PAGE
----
DER YIDDISH-VINKL November 26, 2004

On the 35th yahrzeit of Leib Feinberg, the pages of the Forverts devoted to Pearls of Yiddish Poetry featured the adventuresome life and the passionate penitent poetry of this unusual genius. A graduate of Moscow University (1919) he became an officer of the Red Guard. For most of his early life, he was a dedicated Communist, singing the praises of the Stalinist regime. He became a staff writer for the Communist Freiheit. Following the Hitler-Stalin pact, however, he broke from the Communist Party and devoted much of his poetry to the theme of penitence.

What follows is one such poem, transliterated from the Yiddish by Goldie Gold and then followed by an English version by Gus Tyler.

Fargib mir, Got: a dikhter — a bal-tshuve,

Ikh lig far dir a zindiker in shtoyb;

Es hot mayn lid demroshe un menuvl

Gereykhert vayrokh un gezungen loyb.

Mir hobn di proste montiks

In yontef farvandlen gevolt

Nor mir hobn aleyn zikh farplontert

Vi malpes, in rod fun derfolg.

Mir hobn vi troymen mayove

Gekholemt a naye velt

Nor gearbet hobn mir sam-hamoves

Un umkum un til-un-tel.

Mir habn gekemft far frayhayt

Far dem vos iz orem un shvakh

Nor der reter gevorn iz khaye

Koym er hot nor bekumen di makht

Mir hobn gehoybn dos hitl

Far a gets vos gefelsht hot in tsil…

English version:

Forgive me, God, I am a penitent

My life in many sinful ways I spent

My poetry in shameful words did praise

A villain vile who darkened all our days.

We turned the weekdays into holidays

To praise a monster and his wicked ways

We dreamt our deeds would bring a better world

The flag of human freedom we unfurled.

Instead we helped to strengthen slavery

By men whose life was sheerest knavery

For once in power they reversed their goal

Forgive me, God, and help me purge my soul!

In his last will and testament, he wrote: Nisht trog tsu mayn keyver undzer rote fon, nor dem tales — Do not carry a red flag to my grave, but a prayer shawl.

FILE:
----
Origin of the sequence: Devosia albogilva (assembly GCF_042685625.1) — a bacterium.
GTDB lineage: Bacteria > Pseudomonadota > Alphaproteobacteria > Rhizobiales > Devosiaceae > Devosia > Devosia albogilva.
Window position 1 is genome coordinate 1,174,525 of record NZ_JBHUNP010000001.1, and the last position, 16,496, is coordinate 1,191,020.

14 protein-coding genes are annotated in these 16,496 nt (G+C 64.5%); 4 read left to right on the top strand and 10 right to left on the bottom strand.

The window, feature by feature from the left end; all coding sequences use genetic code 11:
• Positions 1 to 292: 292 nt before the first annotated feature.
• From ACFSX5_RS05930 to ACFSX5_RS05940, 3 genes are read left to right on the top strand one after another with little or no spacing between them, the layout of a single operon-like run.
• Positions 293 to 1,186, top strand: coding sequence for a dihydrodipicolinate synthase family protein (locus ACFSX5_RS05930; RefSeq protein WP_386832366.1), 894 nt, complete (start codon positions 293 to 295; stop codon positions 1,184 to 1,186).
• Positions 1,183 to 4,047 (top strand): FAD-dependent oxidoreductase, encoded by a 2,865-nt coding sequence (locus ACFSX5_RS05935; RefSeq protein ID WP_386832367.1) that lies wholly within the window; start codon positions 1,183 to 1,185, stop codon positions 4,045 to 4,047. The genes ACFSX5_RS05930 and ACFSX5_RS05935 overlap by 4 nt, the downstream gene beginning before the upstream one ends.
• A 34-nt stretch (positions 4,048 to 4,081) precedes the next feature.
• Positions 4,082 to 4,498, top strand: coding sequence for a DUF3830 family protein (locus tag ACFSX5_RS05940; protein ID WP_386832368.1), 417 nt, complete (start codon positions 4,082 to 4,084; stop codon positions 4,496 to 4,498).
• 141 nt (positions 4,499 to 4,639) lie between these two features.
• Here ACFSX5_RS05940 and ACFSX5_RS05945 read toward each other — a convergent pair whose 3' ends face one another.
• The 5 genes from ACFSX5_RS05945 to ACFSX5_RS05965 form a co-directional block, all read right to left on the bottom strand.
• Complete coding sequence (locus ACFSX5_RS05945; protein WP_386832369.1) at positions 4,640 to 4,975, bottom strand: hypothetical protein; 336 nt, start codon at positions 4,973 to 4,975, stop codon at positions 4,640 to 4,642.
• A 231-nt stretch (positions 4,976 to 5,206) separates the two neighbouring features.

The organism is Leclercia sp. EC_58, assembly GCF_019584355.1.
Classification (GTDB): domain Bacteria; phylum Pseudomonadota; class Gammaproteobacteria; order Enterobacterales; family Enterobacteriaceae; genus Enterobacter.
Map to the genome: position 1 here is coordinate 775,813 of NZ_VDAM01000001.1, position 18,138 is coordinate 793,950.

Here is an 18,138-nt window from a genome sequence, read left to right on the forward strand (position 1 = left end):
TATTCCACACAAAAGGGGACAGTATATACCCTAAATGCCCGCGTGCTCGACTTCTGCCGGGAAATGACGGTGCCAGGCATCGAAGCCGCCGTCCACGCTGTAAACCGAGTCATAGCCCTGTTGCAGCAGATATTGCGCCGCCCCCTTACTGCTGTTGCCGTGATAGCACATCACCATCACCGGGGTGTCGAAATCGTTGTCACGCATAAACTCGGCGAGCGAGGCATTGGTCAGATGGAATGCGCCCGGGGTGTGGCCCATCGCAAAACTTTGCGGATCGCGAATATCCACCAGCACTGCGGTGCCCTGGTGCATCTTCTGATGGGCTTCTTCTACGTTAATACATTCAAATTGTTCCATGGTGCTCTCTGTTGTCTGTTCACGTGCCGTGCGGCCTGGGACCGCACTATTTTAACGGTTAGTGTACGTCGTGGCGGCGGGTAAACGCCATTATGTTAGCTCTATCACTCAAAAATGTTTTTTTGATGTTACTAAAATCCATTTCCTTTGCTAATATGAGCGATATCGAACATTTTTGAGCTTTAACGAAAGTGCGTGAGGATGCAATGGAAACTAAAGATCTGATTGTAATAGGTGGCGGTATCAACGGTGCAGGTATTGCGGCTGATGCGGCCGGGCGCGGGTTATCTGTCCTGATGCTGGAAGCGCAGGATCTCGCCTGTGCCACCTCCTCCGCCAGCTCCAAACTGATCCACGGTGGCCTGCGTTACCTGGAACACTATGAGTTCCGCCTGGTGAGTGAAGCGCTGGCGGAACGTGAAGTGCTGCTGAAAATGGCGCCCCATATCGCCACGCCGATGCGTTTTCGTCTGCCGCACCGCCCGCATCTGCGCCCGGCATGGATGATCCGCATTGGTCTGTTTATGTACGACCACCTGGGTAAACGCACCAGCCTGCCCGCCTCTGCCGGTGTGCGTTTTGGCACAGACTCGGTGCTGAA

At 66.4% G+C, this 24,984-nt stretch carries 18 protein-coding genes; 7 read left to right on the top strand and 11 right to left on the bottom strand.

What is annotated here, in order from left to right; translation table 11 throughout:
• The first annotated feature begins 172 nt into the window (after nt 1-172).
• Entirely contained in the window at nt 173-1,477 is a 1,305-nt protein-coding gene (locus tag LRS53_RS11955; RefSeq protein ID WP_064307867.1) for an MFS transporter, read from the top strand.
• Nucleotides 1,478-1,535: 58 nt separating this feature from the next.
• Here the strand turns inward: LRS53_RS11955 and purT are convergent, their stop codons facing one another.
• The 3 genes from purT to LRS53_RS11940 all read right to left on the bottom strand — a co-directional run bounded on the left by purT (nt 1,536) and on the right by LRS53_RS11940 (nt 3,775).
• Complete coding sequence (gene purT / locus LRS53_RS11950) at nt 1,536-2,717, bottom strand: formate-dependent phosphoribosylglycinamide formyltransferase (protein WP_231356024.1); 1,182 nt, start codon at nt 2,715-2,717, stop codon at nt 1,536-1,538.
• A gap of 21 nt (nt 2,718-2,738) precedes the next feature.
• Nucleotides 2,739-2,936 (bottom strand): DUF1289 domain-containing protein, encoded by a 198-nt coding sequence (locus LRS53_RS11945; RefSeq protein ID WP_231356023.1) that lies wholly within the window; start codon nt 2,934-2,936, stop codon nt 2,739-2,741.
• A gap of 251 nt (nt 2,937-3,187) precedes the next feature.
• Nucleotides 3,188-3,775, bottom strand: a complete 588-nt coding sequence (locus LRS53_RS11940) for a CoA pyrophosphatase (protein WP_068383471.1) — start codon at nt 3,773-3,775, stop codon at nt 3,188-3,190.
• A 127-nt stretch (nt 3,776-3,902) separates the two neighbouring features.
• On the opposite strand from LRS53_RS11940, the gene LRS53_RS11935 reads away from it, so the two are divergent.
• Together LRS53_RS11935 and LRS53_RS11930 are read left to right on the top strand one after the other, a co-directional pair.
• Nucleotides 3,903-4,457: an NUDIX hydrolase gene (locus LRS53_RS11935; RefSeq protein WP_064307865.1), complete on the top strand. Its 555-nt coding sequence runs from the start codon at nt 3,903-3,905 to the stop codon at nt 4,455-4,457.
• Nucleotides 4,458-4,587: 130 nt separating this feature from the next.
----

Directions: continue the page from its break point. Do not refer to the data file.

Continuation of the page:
What follows is the text of the will and testament as relates to his ultimate beliefs:

Iz viklt mikh ayn in mayn zeydns tales

In dem zelbern kleyd fun mayn likhtikn shtam

Un lernen mayn tate zol a peyrek mishne

Un tsadoke tseteyln mit a breyter hant.

Un zogn a kadesh bay mayn shtiler levaye,

Vayl mayn zun ligt a kodesh in Birobidzhan

Un ven ikh vel lign a toyter in keyver

Mit farvorfenem kop tsu dem mizrakh gevendt,

Kritst oys oyf mayn posheter, groyer matseyve

Mayn tatens tsvey heylik tseduknte hent,

Un unten — mayn nomen un dem nomen fun tatn

In tsvey poshete shures — un mer nisht keyn vort

Poy — nitmen — a kemfer, vemes fon hot farratn

Iy im, iy zayn gantsn farmishpetn dor.

English version:

Cover me in my granny’s prayer shawl

For that’s the garment of my people all

From mishne let my father something learn

To charity his money he should turn.

And at my grave, a Kaddish he will say:

“In Birobidjan, my son a martyr lay.”

And when I’m dead and quiet in my grave

My head turned east as on a giant wave.

Then on the tombstone let someone engrave

My father’s hands in prayer my soul to save

And underneath my father’s name and mine

Two simple lines that will our lives define.

“Here lies a fighter whose flag did him betray

“Both him and all who shared his ill-starred day!”

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DER YIDDISH-VINKL November 26, 2004

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